CommentaryOpen Access

Commentary: Fc Gamma Receptors are Expressed in the Developing Rat Brain and Activate Downstream Signaling Molecules upon Cross-Linking with Immune Complex

Marianna Stamou1, Pamela J Lein2

11Department of Molecular Biosciences, School of Veterinary Medicine, 1089 Veterinary Medicine Drive, University of California, Davis, CA 95616

22ETH Zurich, Department of Health Sciences and Technology, Institute of Molecular Systems Biology, 8093 Zürich, Switzerland

During the past 20 years, a number of studies have reported IgG antibodies against viral or self-antigens in the developing human brain. Although the mechanisms by which they gain access to the developing brain are not yet clear, a subset of these antibodies has been linked to increased risk for neurodevelopmental disorders1-11. At first glance, such effects are expected to be mediated by IgG binding to its cognate Fcγ receptors (FcγR) on resident immune cells (such as microglia) in the brain and subsequent activation of local innate immune responses. However, considering that antibodies linked to neurodevelopmental disorders have subsequently been shown to recognize intracellular antigens expressed in neurons and astrocytes7, it is tempting to hypothesize that these autoantibodies could derail normal neurodevelopment by binding to their target antigens expressed on non-immune cells in the brain. Neuronal uptake of IgG antibodies against intracellular neuronal antigens has previously been shown and, in some cases, is thought to be mediated via clathrin-dependent endocytosis of IgG bound to FcγR in these neurons12, 13. In combination with recent studies showing functional expression of FcγRI in adult rat dorsal root ganglion neurons14-16, these findings prompted us to conduct the first comprehensive investigation of FcγR expression and signaling on neurons and astrocytes in the developing rat brain. In our study, we documented sex-independent in vivo expression.

In our study we documented sex-independent in vivo expression of FcgRIa, FcgRIIa, FcgRIIb, FcgRIIIa, and Fcgrt mRNA in the neonatal (postnatal days 1 and 7) rat cortex, hippocampus, and cerebellum at levels comparable to those observed in the spleen. Based on these findings, we investigated the functional expression of these FcγR in vitro using primary co-cultures of neurons and astrocytes from neonatal rat pups. In both hippocampal and cortical cultures, we confirmed protein expression of FcγRIa, FcγRIIb, and FcγRIIIa but not FcRn in both cell types and showed that, similar to immune cells, expression of these receptors at the mRNA level is regulated by IFNγ. Antibody-antigen IgG immune complexes (IgG-IC) triggered increased [Ca2+]i, a small but statistically significant increase in Erk phosphorylation, and FcγR endocytosis in these cells, consistent with canonical FcγR signaling in immune cells17-21. Calcium responses were concentration-dependent but showed high variability, consistent with [Ca2+]i transient variability in immune cells depending on cell type, activation state and ratio of excitatory to inhibitory FcγR on the cell surface22, 23. The variability in [Ca2+]i responses can be further explained by our findings of subsets of neurons and astrocytes expressing either the excitatory FcγRI, or the inhibitory FcγRIIb or both. Although we were not able to detect intracellular IgG in neurons or astrocytes that endocytosed FcγR following crosslinking with IgG-IC, inhibition of FcγR endocytosis by pre-incubation with anti-FcγRIa or anti-FcγRIIb antibodies further supports that FcγR signaling in immature neurons and astrocytes is triggered in the presence of immune complexes. Collectively, our findings of IFNγ-regulated functional FcγR expression by developing neurons and astrocytes underscore the need for further investigation into the role of Fcγ receptors during normal and aberrant neurodevelopment.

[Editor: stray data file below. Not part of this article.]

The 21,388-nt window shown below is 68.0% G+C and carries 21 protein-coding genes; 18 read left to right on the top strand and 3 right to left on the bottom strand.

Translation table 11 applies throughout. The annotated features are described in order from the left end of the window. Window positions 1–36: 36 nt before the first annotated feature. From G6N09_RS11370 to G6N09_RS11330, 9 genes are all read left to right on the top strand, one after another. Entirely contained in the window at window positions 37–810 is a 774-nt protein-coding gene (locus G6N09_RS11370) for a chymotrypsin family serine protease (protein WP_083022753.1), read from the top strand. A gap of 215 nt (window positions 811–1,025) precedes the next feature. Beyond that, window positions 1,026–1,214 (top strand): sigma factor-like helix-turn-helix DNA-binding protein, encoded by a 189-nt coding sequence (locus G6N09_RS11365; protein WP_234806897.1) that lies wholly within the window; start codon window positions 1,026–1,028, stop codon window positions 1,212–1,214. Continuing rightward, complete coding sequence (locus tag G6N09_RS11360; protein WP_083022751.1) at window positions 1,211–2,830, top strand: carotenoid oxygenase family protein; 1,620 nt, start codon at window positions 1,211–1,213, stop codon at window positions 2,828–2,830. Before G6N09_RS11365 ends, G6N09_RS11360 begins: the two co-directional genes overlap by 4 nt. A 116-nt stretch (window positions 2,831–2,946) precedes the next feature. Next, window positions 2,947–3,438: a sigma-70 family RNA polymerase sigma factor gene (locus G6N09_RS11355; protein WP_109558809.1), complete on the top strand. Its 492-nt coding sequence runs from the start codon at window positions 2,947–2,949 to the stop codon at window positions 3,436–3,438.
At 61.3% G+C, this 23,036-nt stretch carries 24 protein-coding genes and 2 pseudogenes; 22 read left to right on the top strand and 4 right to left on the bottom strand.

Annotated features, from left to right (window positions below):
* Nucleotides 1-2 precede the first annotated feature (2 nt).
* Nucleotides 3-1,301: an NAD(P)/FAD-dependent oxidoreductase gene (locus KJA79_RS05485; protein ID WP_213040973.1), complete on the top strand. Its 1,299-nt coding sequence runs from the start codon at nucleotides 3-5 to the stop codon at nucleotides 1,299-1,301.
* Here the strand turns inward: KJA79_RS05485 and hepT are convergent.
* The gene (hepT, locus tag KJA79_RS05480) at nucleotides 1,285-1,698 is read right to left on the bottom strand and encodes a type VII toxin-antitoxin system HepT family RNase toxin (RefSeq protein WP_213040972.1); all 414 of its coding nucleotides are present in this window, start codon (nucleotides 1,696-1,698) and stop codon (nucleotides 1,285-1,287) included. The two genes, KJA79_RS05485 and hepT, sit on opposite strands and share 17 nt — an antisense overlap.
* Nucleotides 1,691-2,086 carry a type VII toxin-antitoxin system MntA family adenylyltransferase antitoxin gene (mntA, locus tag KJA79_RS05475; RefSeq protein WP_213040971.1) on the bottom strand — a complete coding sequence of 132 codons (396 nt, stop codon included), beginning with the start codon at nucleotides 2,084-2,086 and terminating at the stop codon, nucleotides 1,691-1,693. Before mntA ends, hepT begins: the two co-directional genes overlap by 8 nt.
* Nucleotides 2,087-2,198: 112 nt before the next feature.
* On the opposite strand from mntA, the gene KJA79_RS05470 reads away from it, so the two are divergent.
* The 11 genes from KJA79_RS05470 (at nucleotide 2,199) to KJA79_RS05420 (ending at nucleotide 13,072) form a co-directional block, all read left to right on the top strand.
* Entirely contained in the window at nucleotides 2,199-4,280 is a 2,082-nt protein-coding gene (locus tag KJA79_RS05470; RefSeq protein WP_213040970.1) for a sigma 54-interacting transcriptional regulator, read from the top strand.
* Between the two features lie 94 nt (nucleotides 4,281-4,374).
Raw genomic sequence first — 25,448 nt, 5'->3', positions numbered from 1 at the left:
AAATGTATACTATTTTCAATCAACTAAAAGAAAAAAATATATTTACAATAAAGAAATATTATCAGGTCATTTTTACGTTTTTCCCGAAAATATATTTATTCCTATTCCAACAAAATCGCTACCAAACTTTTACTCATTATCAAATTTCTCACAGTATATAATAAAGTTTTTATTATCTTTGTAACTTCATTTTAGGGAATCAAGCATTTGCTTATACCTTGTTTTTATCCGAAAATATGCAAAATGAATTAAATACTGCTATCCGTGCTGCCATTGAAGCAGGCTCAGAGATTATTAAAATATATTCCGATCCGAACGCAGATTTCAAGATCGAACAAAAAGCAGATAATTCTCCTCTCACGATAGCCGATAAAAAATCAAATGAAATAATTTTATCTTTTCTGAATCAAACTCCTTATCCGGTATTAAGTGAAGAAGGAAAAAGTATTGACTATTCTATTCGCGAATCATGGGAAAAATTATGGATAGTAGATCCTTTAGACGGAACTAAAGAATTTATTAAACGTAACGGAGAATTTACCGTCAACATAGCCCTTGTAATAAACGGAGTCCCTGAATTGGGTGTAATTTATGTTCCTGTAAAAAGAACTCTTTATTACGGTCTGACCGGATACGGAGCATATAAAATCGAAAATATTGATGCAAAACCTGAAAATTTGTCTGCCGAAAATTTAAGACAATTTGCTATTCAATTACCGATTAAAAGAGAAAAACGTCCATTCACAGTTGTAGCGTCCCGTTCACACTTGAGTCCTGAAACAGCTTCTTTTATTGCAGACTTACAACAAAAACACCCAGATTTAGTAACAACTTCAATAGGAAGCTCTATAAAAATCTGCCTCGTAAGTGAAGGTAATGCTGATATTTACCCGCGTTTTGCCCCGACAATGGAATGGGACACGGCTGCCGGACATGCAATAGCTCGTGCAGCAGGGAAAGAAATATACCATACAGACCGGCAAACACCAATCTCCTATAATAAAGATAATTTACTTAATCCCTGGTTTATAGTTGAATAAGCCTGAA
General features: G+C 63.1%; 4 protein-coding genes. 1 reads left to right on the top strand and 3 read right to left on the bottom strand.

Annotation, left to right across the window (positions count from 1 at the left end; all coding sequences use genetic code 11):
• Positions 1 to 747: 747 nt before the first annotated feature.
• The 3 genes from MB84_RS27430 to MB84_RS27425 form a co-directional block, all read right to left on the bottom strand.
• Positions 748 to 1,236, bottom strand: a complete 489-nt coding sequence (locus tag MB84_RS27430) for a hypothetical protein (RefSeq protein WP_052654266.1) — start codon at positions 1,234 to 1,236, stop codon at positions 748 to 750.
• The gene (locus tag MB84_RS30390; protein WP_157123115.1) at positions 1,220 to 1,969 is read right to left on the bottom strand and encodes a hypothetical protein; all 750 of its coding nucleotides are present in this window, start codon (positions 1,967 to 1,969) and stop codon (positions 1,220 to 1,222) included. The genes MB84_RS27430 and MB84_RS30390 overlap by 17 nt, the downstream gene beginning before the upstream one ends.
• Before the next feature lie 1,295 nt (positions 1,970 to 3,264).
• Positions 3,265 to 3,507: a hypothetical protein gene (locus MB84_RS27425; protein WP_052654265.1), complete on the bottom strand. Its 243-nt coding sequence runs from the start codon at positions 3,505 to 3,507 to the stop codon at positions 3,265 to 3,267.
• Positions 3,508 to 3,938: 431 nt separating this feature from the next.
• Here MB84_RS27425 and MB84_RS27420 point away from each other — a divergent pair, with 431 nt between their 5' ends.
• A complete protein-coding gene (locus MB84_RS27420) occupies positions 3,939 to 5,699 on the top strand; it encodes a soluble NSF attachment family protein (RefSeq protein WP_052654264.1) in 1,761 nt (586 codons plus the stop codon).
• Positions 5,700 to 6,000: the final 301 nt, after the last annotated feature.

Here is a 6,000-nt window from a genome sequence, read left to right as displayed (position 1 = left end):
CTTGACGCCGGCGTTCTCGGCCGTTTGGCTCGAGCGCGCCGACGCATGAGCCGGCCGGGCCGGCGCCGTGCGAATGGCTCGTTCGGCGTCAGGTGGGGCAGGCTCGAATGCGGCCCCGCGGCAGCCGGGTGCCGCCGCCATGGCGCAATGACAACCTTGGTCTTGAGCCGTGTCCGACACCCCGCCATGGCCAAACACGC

The strength of our experimental approach is the functional characterization of neuronal/astrocytic FcγR using IgG-IC to crosslink FcγR on the cell surface and activate downstream signaling. Although IgG glycosylation is an important regulator of IgG-mediated immune signaling, monosaccharide IgG antibodies can also mediate effector functions in immune cells via FcγR, but in vitro these functions can be predicted only when immune complexes are used24. In addition, with the exception of FcγRI, which can be activated by monomeric IgG, all other IgG subclasses are activated in the presence of immune complexes but not by monomeric IgG (with the exception of FcRn, which functions to protect monomeric IgG from degradation)18, 25. To promote activation of all FcγR isoforms in our study, and considering that we had no information regarding the glycosylation state of the IgG used to generate the immune complexes, we pre-incubated mouse IgG with rat anti-mouse IgG to generate IgG-IC across all our functional studies.